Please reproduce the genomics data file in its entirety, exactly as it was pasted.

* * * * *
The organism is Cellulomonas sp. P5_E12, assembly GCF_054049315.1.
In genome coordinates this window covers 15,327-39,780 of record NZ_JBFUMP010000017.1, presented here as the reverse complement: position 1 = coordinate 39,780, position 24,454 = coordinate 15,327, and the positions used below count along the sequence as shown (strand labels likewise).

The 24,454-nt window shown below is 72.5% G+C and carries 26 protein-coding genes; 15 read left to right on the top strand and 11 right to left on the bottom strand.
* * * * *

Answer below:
The organism is Cellulomonas sp. P5_E12, assembly GCF_054049315.1.
In genome coordinates this window covers 15,327-39,780 of record NZ_JBFUMP010000017.1, presented here as the reverse complement: position 1 = coordinate 39,780, position 24,454 = coordinate 15,327, and the positions used below count along the sequence as shown (strand labels likewise).

The 24,454-nt window shown below is 72.5% G+C and carries 26 protein-coding genes; 15 read left to right on the top strand and 11 right to left on the bottom strand.